A Somber Procession


They were moments I would never forget, but not for the reasons one might expect from a dream vacation in Spain.

I threw open the hotel room’s double windows so I could look upon the street below. It had been raining all evening and the sepia glow from the streetlamps reflected upon the damp street, making it sparkle like a sea of amber diamonds. A cool breeze blew the gauzy curtains as I leaned over the narrow wrought-iron balcony to gaze upon the somber procession making its way down one of central Madrid’s busiest streets. Calle Alcalá—a street normally pulsating with a frenzy of traffic—was now completely emptied of vehicles. In their place was a massive procession of mourners holding candles and umbrellas.

The previous day, bombs went off at 7:39 in the morning. At the time, my husband and I were sound asleep between the crisp clean sheets of our bed, oblivious to what was happening at Atocha train station just a mile away. We awoke not to the sound of sirens, but to the ringing of the phone on the nightstand. It was the hotel concierge calling to check on us and to tell us to avoid the train station and the Metro. There had been a bomb. That was all we knew.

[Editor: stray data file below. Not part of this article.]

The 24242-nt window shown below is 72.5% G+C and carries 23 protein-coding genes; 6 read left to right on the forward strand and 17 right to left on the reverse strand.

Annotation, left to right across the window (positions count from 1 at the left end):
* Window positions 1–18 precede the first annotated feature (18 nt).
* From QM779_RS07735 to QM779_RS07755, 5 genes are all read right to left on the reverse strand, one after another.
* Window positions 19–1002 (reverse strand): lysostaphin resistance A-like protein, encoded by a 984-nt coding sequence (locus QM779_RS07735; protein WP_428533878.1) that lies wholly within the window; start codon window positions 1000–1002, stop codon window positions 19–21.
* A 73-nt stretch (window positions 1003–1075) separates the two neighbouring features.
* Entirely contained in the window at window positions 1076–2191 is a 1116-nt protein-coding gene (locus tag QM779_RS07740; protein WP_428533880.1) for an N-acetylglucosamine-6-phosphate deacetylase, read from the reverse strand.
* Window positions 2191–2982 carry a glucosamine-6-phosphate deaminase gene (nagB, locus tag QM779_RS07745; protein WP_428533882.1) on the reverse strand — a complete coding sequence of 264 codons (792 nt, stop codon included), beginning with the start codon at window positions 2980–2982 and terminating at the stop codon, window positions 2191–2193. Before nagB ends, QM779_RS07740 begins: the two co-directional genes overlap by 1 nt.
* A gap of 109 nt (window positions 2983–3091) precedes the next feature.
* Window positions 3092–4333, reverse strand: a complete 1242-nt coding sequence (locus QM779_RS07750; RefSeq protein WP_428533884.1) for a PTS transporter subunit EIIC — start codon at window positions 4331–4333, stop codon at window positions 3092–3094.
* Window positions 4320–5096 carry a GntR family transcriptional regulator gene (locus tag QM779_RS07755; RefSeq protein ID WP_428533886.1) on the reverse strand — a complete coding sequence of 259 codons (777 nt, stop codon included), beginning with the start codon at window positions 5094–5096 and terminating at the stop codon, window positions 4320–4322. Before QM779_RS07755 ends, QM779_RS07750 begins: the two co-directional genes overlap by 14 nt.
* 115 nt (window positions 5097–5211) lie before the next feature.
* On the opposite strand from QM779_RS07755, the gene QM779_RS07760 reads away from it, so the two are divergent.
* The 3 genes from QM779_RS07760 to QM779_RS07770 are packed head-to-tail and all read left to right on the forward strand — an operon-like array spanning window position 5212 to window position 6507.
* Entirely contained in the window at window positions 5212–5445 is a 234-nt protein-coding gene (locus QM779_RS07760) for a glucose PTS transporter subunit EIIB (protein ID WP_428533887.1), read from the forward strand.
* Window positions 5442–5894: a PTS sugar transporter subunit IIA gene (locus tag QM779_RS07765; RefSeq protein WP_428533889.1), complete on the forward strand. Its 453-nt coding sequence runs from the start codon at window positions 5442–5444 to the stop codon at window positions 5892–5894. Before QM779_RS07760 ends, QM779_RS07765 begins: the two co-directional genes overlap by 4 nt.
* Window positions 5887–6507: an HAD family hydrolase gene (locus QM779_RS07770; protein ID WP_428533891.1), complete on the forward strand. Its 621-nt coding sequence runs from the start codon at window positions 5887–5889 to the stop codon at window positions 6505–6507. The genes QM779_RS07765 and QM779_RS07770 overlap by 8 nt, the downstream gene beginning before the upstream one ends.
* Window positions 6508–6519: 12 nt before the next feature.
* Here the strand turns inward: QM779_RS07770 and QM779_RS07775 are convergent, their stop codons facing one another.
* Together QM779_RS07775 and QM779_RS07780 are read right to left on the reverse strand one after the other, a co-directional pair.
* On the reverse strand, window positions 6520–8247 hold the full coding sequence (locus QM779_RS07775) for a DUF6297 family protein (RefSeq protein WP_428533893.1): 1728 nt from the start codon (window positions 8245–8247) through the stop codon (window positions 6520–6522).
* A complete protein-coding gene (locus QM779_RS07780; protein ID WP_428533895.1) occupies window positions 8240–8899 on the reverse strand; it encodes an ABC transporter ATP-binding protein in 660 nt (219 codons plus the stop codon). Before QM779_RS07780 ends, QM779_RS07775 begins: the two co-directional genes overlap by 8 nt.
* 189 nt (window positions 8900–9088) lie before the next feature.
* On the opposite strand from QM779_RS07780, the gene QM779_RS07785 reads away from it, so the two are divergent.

Without clear details, we tentatively continued with our plans for the day, moving slowly within a city that had been engulfed in a fog of apprehension and disbelief. At the Reina Sofia museum, I contemplated Picasso’s Guernica—a scene depicting the horror of the bombing of the town Guernica during the Spanish Civil War—when I heard a nearly inhuman wail of grief from a floor below us. The full horror of what had happened had begun to slowly reveal itself to the people. A series of bombs had gone off in four commuter trains during the morning rush hour. In all, 191 people died and 1,800 were wounded. The papers reported that the din of the wreckage was accompanied by the surreal sounds of cell phones ringing—calls from loved ones who, after hearing the news, tried in vain to make sure the victims were safe. It was the largest terrorist attack ever to happen on Spanish soil.

I stood before the open windows and looked upon the mournful crowd in the street below me as they continued with their candlelight vigil. I longed to be with them and glanced behind me at my husband. The warm light from a lamp revealed the concern in his face—there were still many unanswered questions and in that moment, the entire world felt unstable. I returned my gaze to the haunting procession. Each person moved slowly, shoulders sagging and faces lit only by the glow of their candles. A few errant drops of rain dotted my skin. I thought of the morning commuters on those trains—men and women reading the paper, students mulling over the day’s assignments, parents holding their children closely—and my heart ached for them and their families. My eyes welled, and the heavy night sky released its sorrow.



C Finn

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